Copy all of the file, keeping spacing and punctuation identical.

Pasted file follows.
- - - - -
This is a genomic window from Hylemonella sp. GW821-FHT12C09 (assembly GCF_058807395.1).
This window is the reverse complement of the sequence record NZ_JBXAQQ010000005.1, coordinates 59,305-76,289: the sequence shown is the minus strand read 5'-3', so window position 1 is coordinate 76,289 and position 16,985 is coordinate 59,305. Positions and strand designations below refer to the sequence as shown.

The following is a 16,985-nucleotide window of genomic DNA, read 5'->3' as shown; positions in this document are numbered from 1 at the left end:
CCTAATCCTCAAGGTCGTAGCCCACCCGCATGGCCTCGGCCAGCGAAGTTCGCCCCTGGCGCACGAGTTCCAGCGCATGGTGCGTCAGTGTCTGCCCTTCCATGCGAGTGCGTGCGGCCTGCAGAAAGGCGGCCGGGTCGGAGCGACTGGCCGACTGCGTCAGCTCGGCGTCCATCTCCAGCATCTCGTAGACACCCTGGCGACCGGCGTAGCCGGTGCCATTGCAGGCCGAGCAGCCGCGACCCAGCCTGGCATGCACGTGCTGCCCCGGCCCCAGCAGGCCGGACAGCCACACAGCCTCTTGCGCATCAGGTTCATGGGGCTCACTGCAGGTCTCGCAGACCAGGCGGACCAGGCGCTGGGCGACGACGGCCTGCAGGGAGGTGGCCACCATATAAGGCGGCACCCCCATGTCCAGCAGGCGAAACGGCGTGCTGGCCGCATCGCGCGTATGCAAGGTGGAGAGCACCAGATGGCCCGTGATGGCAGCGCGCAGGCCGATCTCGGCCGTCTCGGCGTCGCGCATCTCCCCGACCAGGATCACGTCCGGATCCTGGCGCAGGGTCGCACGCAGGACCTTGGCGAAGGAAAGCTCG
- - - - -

This is a genomic window from Hylemonella sp. GW821-FHT12C09 (assembly GCF_058807395.1).
This window is the reverse complement of the sequence record NZ_JBXAQQ010000005.1, coordinates 59,305-76,289: the sequence shown is the minus strand read 5'-3', so window position 1 is coordinate 76,289 and position 16,985 is coordinate 59,305. Positions and strand designations below refer to the sequence as shown.

The following is a 16,985-nucleotide window of genomic DNA, read 5'->3' as shown; positions in this document are numbered from 1 at the left end:
CCTAATCCTCAAGGTCGTAGCCCACCCGCATGGCCTCGGCCAGCGAAGTTCGCCCCTGGCGCACGAGTTCCAGCGCATGGTGCGTCAGTGTCTGCCCTTCCATGCGAGTGCGTGCGGCCTGCAGAAAGGCGGCCGGGTCGGAGCGACTGGCCGACTGCGTCAGCTCGGCGTCCATCTCCAGCATCTCGTAGACACCCTGGCGACCGGCGTAGCCGGTGCCATTGCAGGCCGAGCAGCCGCGACCCAGCCTGGCATGCACGTGCTGCCCCGGCCCCAGCAGGCCGGACAGCCACACAGCCTCTTGCGCATCAGGTTCATGGGGCTCACTGCAGGTCTCGCAGACCAGGCGGACCAGGCGCTGGGCGACGACGGCCTGCAGGGAGGTGGCCACCATATAAGGCGGCACCCCCATGTCCAGCAGGCGAAACGGCGTGCTGGCCGCATCGCGCGTATGCAAGGTGGAGAGCACCAGATGGCCCGTGATGGCAGCGCGCAGGCCGATCTCGGCCGTCTCGGCGTCGCGCATCTCCCCGACCAGGATCACGTCCGGATCCTGGCGCAGGGTCGCACGCAGGACCTTGGCGAAGGAAAGCTCG